“…on the day of your fasting, you do as you please and exploit all your workers. Your fasting ends in quarreling and strife, and in striking each other with wicked fists. You cannot fast as you do today and expect your voice to be heard on high.

Is this the kind of fast I have chosen, only a day for people to humble themselves? Is it only for bowing one’s head like a reed and for lying in sackcloth and ashes? Is that what you call a fast, a day acceptable to the Lord?

Is not this the kind of fasting I have chosen: to loose the chains of injustice and untie the cords of the yoke, to set the oppressed free and break every yoke?

Is it not to share your food with the hungry and to provide the poor wanderer with shelter – when you see the naked, to clothe them, and not to turn away from your own flesh and blood?”

During Lent, we will be offering a series of reflections exploring how we might repent and fast in this spirit. How might we think differently, tread lightly, show restraint or act positively – in our everyday lives and choices – to express our love of God, of our global neighbours and God’s world?

Our series begins next week with a reflection on our impact on the liberty of others, to coincide with Freedom Sunday on February 14th. In other weeks we will look at areas such as the world’s resources, the climate, wildlife and biodiversity, livelihoods and oppression.
We hope you will find these reflections helpful as we journey together through Lent and find new ways of living out our love of God and neighbour in a globalised world.
Short Notes: Syria, Zika, Taiwan

  • The recent Russian and Syrian-government offensive around Aleppo is widely thought to be designed to break the moderate opposition, leaving the Assad government as the only alternative to radical Islamists. The UN Secretary-General  has blamed it for the failure of the latest round of peace talks, and aid agencies fear its humanitarian impact. Please pray for those in the city and region, as well as for the tens of thousands who have fled towards Turkey. Pray that diplomatic meetings in Munich this week will help to re-establish the peace talks, negotiate a ceasefire, and assist the providers of humanitarian relief.
  • The WHO has declared a Public Health Emergency of International Concern relating to clusters of microcephaly and neurological disorders that appear to be connected to the Zika virus. Zika is a mosquito-borne virus that is related to dengue, West Nile virus, yellow fever and Japanese encephalitis. It was confirmed in the Americas in May 2015 and has since spread rapidly; the WHO estimates that there will be 3 to 4 million cases there in the next 12 months. The disease is often asymptomatic, but appears to affect the foetuses of some pregnant women who contract it: it is associated with clusters of children born with microcephaly, or significantly smaller than usual heads.Le Monde calls the disease “the new scourge of poor mothers,” for people living in poverty are at greater risk: less likely to have means of preventing mosquito bites and more likely to be in areas where insects breed. According to Le Monde, a Brazilian newspaper reported that 70% of the country’s mothers with children suffering from microcephaly are living in extreme poverty.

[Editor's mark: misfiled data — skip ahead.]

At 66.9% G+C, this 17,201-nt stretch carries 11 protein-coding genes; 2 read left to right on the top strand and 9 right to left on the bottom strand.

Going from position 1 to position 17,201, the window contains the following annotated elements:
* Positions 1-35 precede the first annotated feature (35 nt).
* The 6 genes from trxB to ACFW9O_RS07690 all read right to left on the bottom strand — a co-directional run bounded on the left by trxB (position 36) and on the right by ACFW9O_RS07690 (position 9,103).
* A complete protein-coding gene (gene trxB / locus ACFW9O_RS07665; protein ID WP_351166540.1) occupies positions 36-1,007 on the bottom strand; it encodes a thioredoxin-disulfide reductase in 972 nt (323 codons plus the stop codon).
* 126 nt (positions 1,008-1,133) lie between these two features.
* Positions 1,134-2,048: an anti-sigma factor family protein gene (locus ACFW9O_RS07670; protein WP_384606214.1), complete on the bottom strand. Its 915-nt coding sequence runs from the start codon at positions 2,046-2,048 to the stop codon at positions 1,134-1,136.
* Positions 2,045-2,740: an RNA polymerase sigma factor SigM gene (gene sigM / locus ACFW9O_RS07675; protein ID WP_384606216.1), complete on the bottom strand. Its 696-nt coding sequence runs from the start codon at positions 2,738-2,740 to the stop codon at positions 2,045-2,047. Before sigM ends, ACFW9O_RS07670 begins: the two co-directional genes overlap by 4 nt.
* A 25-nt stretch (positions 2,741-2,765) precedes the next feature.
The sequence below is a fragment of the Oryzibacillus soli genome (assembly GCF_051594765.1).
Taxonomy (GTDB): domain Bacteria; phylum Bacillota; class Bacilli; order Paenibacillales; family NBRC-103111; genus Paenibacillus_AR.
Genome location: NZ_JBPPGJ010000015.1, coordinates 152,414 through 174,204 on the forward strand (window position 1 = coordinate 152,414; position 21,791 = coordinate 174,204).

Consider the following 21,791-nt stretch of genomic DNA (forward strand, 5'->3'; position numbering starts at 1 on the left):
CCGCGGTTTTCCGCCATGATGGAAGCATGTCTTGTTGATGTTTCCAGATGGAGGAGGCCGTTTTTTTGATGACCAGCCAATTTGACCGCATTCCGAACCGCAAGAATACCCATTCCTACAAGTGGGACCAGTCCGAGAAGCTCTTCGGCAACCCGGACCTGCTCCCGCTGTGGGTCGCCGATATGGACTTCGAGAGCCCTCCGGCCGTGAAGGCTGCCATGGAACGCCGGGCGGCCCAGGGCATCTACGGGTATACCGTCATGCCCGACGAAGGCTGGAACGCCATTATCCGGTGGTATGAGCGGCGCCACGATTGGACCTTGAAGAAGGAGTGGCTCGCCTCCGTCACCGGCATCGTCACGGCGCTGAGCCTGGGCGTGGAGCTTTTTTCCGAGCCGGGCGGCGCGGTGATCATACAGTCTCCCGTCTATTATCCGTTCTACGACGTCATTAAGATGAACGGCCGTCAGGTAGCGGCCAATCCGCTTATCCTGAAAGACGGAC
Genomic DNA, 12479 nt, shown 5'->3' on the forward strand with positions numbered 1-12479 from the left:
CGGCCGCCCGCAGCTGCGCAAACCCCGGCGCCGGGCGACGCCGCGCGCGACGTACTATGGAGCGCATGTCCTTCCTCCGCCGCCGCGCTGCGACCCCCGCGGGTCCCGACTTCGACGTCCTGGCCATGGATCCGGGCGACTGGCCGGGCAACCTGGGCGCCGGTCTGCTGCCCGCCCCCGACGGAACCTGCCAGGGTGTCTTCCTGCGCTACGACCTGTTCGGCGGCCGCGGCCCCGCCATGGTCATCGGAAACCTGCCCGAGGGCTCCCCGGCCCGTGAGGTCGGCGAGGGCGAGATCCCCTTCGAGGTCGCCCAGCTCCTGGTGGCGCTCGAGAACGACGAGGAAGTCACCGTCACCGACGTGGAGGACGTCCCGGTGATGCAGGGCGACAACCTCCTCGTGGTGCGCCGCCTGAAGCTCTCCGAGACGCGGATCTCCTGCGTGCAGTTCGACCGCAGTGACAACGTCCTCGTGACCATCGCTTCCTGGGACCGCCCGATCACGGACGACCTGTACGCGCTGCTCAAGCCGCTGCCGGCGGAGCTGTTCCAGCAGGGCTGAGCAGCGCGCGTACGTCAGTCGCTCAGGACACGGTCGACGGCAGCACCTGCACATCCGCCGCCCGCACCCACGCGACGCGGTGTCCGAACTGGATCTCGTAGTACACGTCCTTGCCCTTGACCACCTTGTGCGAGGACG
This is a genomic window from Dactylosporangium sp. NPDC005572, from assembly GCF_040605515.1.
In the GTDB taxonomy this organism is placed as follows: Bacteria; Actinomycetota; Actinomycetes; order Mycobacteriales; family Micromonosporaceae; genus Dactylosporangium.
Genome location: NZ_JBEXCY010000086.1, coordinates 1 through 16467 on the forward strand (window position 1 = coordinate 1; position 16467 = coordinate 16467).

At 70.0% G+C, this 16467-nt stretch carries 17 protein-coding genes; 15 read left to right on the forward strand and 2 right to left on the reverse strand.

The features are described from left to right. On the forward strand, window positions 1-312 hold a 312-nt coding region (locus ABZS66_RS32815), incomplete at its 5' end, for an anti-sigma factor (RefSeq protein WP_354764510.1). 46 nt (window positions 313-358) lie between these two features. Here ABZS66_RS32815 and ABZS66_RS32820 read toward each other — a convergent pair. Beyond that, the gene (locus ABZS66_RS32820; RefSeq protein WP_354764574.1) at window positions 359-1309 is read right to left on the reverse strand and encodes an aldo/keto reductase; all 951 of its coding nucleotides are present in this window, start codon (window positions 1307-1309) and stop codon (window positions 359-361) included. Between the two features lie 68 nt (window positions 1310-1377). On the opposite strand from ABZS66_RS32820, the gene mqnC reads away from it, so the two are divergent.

Please pray for assistance for the mothers and children who have been affected. Give thanks for efforts to eradicate mosquito breeding grounds and to raise awareness of the need for preventive action, and pray that they will be effective. Give thanks that the WHO has moved quickly, and pray that this releases funding for innovative research on vaccines, diagnosis and treatment.

  • Please pray for all in Taiwan who have been affected by the recent earthquake and especially for those who have lost loved ones or homes. Pray that rescue and rebuilding efforts may be effective.

In this week’s prayer email:

  • 2016 Year Planner
  • Plough Sunday
  • North Korea
  • Short Note: Anglican Primates Meeting

Many churches will use Revised Common Lectionary texts this Sunday that speak of Christ’s baptism and reflect on baptism more generally. If you get the chance, why not spend some time this week reflecting: what does baptism mean to you? Pray that all Christians will be given grace to live out their baptism in their daily lives, and that many more will know the joy of being baptised.